THE BLOG

Britain's Celebrated Care Sector Can't Run on Praise Alone

22/12/2015 17:38 GMT | Updated 22/12/2016 10:12 GMT

I feel immense pride to be part of a sector that is frequently heralded for the essential services it provides, and which has been acclaimed as the world's best provider of palliative care. The entire hospice community should feel very proud, and most importantly, all those who may find themselves or their loved ones in a position where they need to seek palliative and end-of-life care should feel secure in the knowledge that they will be cared for exceptionally well.

Recently two reports were released which showed that end-of-life care is not only ranked as outstanding or good by the Care Quality Commission (CQC) at a UK-wide level but internationally acclaimed, too. In addition, National Hospice Week, which took place in October, saw activity up and down the country that raised awareness and recognition of the work that hospices do. This is cause for celebration in the hospice community and fantastic news for all those who value palliative care.

I am well aware, of course, that hospices are by no means alone in excelling in their field. The charity sector as a whole consistently provides world class, specialist support across a range of areas and increasingly fills the gaps of previously State commissioned services. I look then with interest and some anxiety at the Civil Society Almanac 2015 affirmation that in real terms, government funding of charities has fallen by £1.7 billion in two years. This has occurred at the same time that funding regulations and practices have been put to intense scrutiny and review and legislation change appear imminent.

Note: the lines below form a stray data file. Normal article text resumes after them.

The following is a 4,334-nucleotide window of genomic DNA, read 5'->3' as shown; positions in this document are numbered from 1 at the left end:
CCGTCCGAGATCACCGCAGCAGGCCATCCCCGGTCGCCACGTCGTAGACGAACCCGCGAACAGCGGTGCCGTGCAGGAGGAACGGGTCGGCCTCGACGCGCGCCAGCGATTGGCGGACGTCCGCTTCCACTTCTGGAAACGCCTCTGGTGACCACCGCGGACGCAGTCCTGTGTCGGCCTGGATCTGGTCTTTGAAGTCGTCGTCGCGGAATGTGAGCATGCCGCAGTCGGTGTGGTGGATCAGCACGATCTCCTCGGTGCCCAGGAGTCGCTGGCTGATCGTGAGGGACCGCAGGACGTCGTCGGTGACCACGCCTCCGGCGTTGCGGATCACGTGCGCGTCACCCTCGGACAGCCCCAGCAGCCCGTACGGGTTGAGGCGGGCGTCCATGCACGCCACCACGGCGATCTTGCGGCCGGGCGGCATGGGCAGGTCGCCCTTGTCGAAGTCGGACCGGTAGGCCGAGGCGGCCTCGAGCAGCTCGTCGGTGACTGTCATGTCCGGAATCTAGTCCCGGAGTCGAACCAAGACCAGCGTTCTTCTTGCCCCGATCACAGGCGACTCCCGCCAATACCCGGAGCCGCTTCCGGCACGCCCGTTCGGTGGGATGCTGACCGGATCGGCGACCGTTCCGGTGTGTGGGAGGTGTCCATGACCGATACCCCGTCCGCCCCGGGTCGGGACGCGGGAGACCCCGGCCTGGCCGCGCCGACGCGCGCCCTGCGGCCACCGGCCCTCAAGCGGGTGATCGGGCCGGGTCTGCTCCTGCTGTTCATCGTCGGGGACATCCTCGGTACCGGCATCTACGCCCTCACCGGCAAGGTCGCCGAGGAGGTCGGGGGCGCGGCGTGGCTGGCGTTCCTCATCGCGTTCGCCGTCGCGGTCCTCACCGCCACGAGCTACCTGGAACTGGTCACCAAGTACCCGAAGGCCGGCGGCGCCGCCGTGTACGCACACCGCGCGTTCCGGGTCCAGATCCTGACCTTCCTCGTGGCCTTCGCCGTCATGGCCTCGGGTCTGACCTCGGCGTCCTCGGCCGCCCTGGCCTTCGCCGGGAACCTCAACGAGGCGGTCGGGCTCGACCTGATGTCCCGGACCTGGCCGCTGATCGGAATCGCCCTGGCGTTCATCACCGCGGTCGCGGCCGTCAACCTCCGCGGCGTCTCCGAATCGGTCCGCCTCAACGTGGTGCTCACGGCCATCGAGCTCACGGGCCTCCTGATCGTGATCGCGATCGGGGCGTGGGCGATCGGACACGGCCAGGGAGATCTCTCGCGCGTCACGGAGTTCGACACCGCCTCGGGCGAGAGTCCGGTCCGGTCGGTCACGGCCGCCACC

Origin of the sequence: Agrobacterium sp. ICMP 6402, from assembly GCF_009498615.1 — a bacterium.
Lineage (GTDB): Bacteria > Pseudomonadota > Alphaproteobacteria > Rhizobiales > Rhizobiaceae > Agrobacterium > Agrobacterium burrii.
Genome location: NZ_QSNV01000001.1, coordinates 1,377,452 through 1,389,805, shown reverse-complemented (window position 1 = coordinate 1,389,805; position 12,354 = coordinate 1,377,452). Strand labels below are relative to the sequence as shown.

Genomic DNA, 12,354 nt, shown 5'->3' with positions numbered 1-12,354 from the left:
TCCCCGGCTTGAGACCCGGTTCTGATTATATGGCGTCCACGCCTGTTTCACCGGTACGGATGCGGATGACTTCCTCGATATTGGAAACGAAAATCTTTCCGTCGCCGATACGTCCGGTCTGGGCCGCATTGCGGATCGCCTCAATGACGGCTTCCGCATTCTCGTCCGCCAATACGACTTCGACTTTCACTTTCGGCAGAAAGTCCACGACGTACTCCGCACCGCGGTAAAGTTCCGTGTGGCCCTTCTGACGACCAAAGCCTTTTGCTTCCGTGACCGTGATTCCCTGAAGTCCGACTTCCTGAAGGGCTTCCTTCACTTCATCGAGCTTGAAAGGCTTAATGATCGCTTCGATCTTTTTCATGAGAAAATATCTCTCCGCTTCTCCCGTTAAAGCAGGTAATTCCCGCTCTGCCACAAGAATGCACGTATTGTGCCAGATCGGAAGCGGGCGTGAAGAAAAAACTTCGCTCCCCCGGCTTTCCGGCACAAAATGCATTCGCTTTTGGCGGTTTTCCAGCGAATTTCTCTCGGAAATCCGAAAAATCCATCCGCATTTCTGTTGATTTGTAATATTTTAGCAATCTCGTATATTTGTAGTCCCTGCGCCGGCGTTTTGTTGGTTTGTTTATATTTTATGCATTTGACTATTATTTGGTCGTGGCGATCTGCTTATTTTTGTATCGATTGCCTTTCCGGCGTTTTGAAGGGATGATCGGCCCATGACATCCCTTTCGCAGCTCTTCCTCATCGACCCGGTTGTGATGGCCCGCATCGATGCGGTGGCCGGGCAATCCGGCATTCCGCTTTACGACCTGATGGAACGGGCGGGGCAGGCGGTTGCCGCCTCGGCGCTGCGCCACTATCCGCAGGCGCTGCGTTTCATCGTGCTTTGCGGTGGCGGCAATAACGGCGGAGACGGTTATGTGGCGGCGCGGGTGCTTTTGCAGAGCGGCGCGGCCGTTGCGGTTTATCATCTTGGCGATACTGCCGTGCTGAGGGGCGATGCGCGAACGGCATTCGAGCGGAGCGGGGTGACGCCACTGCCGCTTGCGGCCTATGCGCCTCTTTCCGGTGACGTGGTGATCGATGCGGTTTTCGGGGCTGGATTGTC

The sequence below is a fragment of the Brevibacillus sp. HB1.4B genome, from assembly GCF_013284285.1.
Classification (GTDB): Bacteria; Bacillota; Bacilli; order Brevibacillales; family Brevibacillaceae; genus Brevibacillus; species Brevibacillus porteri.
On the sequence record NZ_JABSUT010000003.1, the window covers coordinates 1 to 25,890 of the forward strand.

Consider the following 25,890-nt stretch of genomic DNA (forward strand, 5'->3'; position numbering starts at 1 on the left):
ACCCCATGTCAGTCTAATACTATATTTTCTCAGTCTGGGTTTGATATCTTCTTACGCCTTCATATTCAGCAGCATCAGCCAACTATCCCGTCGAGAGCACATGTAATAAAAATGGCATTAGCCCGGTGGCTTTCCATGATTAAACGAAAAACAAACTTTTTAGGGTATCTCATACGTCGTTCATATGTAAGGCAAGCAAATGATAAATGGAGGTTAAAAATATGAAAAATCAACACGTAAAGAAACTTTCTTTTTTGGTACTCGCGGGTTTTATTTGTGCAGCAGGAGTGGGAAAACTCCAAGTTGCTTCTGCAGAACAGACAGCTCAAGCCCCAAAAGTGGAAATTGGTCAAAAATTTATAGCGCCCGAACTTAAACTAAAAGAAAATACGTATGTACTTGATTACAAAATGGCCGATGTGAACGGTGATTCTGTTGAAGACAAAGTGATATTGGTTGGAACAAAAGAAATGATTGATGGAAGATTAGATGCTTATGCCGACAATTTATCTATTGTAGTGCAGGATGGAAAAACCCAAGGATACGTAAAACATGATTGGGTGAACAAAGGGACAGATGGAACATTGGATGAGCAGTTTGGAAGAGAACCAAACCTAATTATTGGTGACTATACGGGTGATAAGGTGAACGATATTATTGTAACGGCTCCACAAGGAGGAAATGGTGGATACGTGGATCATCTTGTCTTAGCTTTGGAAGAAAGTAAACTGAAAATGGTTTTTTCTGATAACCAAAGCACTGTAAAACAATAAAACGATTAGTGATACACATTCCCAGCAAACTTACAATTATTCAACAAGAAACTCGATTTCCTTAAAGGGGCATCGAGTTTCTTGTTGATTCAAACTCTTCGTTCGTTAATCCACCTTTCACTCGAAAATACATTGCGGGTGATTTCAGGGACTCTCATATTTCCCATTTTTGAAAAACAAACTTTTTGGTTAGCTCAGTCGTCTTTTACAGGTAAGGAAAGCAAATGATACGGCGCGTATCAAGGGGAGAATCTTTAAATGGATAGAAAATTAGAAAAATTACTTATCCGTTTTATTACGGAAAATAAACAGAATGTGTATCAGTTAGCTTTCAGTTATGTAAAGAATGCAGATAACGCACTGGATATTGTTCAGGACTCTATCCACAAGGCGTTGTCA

Both the government and wider society seek world-class services. We must remember that these services cost money. Either the government provides funding, or we ask the public to contribute greater amounts through fundraising. As committed as people are to their jobs and the people they serve, (and day in, day out, I witness outstanding commitment to patients at Helen & Douglas House), high-level standards of care cannot be carried out simply for love.

I'm unclear about the message we are receiving from the Big Society. On the one hand, we are congratulated for the services we provide, yet on the other we are increasingly underfunded. Like everyone in the charity sector, I welcome reviews to our practices and I absolutely support safeguards to protect from abuse or malpractice. We must ensure that any financial ask is carried out in an ethical and moral way, but I am concerned that all avenues for support could be limited.

It is wonderful to be part of a sector that provides such a great deal to our society but I am concerned about our future. We must always seek to improve, to care for people in their hour of need and to provide world-class services to everyone who comes through the door. In turn, the government and British people have to ask themselves how they would like us to facilitate this care. Does the public want hospices paid for through taxation, or do they want to support them voluntarily, through charity-led fundraising? We will provide world class care at every opportunity - but we can only do this with public support.